The uniqueness of talipot palm

The uniqueness of talipot palm

protection

The uniqueness of talipot palm

We have to be very careful while harvesting the leaves of these shree taale (talipot palm), as the sharp edged spikes could create deep injuries,” cautioned Savalaklu Ishanna. He was harvesting the leaves of talipot palm  to thatch the watch tower that has been built to drive away wild animals from the paddy field.

Corypha umbraculifera, the famous tale palm or tad-patri — the compressed dried leaves on which are found our ancient scriptures (palm-manuscripts), are native to the Western Ghats especially in the forests of Savalaklu, Tenginmudi, Yana, Gersoppa forests in Uttara Kannada and Udupi districts in Karnataka, Malabar coast of Kerala and the Andaman Island. It has also been introduced to Sri Lanka, Myanmar, Combodia, Thailand and Indonesia. The plants are often seen in botanical gardens.

Multiple uses
The leaves of this tree have been used for multiple purposes. Two other types of palm leaves used for writing are Corypha taliera and Borassus flabelliformis. Their leaves are also used extensively to thatch the watch tower and houses, for wall protection, for plaiting the mats and as umbrellas during rainy season. There are some reports that the hard coated seeds are also used as ornamentals around the neck in the Arab countries.

Like other palms, the central soft part of the stem of Corypha umbraculifera, is a rich source of starch. Palms are felled to extract this central ‘pith’ which is dried, powdered, stored and used for preparation of bread. The elders from Tenginmudi forest region still remember that people from coastal region used to harvest the palm tree and then carry through cart loads for the purpose of sago. The sago extracted from the palm has been the staple food of many local communities.

The talipot palm is one of the largest palms with individual specimens reaching heights of up to 25 m, with stems up to 1.3 m in diameter. It is considered to be the tree with the largest inflorescence in the world. The huge panicle of white blooms rises from the centre of the cluster of fan-shaped leaves topping the trunk, 20 – 26 ft long, consisting of one to several million small flowers borne on a branched stalk that forms at the top of the trunk. The titan arum, Amorphophallus titanum from the family Araceae, has the largest
un-branched inflorescence, and the species Rafflesia arnoldii produces the world’s largest individual flower.

The talipot palm is monocarpic, flowering only once in its life, when it is 30 to 80 years old. It takes about a year for the fruit to mature, producing thousands of rounded, yellow-green fruit 3–4 cm in diameter, each containing a single seed. The plant dies after fruiting. A single tree yields more than 250 kg of seeds.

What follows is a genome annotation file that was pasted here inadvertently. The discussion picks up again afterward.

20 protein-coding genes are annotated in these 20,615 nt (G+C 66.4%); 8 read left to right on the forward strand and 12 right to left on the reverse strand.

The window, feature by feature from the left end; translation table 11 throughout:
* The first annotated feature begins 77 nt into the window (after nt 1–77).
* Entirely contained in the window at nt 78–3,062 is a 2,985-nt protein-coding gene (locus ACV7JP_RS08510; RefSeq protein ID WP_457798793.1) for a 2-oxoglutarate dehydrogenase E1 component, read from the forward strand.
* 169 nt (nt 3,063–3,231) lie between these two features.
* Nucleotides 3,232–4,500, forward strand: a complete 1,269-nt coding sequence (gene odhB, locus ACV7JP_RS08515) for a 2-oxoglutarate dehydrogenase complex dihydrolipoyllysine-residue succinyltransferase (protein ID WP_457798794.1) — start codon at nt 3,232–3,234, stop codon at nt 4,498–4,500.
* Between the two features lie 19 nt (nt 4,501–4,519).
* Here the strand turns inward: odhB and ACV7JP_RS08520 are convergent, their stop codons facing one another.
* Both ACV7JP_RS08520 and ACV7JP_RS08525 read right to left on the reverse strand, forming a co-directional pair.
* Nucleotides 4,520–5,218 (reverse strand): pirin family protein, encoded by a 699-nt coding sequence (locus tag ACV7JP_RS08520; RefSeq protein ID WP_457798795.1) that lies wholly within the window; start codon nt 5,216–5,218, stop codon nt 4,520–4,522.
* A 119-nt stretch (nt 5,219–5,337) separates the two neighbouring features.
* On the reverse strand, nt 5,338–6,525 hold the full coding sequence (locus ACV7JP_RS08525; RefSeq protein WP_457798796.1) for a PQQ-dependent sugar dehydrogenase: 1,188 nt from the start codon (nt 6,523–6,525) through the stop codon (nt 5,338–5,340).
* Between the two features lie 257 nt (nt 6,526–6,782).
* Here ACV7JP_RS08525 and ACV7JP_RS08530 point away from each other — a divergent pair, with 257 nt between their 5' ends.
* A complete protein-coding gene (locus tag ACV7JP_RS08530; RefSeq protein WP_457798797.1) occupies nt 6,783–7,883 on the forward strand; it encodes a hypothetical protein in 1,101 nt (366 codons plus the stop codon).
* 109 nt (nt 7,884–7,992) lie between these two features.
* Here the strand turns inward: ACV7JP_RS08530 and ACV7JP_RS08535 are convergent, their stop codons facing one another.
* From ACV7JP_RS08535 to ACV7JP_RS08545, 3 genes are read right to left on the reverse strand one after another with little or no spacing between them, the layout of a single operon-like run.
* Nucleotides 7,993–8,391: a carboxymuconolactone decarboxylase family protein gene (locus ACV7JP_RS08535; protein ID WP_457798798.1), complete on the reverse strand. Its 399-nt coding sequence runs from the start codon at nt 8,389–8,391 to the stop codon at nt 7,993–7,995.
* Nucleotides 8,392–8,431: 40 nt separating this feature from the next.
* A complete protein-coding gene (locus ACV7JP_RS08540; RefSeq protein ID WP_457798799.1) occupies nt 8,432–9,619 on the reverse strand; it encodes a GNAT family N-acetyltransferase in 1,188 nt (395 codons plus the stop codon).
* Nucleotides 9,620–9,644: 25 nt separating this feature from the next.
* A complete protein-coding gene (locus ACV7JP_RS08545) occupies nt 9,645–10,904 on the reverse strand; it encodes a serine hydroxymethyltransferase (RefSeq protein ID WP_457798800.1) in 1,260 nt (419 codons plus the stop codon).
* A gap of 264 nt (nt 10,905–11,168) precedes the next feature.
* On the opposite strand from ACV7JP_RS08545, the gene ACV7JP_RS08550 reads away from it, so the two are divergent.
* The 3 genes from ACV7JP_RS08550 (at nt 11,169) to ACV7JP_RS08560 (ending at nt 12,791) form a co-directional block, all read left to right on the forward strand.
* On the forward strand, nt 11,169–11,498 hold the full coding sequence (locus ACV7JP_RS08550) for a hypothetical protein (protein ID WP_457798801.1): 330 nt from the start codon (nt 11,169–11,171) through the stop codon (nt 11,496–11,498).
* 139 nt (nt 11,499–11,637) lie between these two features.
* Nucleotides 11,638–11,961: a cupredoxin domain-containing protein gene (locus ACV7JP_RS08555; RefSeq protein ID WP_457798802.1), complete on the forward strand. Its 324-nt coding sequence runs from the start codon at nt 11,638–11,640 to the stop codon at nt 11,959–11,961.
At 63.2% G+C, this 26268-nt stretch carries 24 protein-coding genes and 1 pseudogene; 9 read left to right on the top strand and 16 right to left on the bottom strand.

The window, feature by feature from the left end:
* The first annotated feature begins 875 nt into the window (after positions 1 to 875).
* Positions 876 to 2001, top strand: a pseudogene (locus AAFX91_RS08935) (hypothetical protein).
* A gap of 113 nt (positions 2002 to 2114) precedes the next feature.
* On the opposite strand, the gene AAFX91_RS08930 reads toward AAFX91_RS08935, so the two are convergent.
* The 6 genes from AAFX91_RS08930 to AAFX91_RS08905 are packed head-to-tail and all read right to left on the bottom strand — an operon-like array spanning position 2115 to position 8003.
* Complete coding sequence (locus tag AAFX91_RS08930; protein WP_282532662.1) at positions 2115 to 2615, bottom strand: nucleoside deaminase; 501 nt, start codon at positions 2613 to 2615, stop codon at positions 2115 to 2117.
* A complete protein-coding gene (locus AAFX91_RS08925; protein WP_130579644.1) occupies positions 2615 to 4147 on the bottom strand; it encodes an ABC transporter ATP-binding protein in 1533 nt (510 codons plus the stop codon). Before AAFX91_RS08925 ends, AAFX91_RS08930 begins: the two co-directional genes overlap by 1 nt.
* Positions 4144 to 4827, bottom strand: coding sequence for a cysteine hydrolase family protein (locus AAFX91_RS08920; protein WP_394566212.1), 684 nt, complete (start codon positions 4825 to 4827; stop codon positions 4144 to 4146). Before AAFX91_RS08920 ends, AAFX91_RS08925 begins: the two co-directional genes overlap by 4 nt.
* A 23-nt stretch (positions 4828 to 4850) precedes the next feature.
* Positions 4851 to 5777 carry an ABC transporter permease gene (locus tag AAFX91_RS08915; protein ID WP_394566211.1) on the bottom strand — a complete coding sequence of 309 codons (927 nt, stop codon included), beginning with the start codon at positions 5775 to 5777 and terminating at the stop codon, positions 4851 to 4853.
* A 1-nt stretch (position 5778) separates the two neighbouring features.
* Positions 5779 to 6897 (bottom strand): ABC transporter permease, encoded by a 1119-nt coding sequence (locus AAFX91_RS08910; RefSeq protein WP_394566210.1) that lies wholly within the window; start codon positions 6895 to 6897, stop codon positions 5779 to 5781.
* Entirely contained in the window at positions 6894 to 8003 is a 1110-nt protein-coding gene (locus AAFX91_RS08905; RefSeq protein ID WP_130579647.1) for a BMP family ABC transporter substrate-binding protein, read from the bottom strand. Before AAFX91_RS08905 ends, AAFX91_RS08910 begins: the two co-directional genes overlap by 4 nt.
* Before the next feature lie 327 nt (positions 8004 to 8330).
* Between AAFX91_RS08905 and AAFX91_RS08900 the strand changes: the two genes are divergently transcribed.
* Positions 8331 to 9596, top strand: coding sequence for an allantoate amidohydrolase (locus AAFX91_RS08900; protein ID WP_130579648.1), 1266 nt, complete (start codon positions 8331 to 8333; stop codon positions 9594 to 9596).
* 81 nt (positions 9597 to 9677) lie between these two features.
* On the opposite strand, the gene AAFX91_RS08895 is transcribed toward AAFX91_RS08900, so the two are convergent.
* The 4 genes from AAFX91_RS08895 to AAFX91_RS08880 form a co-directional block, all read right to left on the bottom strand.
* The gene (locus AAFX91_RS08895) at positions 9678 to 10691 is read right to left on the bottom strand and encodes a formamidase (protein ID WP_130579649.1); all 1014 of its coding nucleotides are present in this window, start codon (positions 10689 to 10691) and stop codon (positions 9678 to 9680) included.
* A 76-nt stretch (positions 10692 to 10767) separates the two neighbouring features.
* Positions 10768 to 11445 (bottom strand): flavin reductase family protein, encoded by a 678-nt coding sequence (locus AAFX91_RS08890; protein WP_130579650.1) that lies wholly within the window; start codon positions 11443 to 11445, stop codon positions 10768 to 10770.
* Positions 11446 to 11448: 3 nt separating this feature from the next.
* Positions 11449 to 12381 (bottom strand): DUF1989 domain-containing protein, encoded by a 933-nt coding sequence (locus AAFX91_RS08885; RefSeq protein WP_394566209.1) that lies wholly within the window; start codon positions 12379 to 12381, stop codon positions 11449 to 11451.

Monocarpic nature, extensive use of its foliage and pith of stems have led to the destruction of this species in its natural habitat. Pollination is done by special insects and hence the conditions are much more complex. The pollination efficiency is affected by several factors and fruit setting is highly dependent on these factors. “Talipot palms require specific microclimate and soil conditions, it is rather difficult to grow them in all types of forests even within the Western Ghats region. Seed predators like Indian porcupine, Indian giant squirrel and wild boars feed on the seeds; hence, special management plan is required during the mast flowering of talipot palm,” says Ashok Bhat, assistant conservator of forests, Sirsi.

Not much is known about the conservation status of talipot palm. Habitat loss, continuous and over harvesting of leaf for various purposes and fire hazards are the major problems linked to it. Threat to the species and threat to the habitat has not been brought to the attention of policy makers, government, development organisations and to the general public. Proper recommendation for action plan should come through participatory action research.

Since the species grow exclusively in wet evergreen climax forest patches, in situ conservation and sustainable production and harvesting could be found helpful. Research on the population biology, reproduction and utilitarian values, investigating and developing market economy for palm sugar or any other product could be considered.

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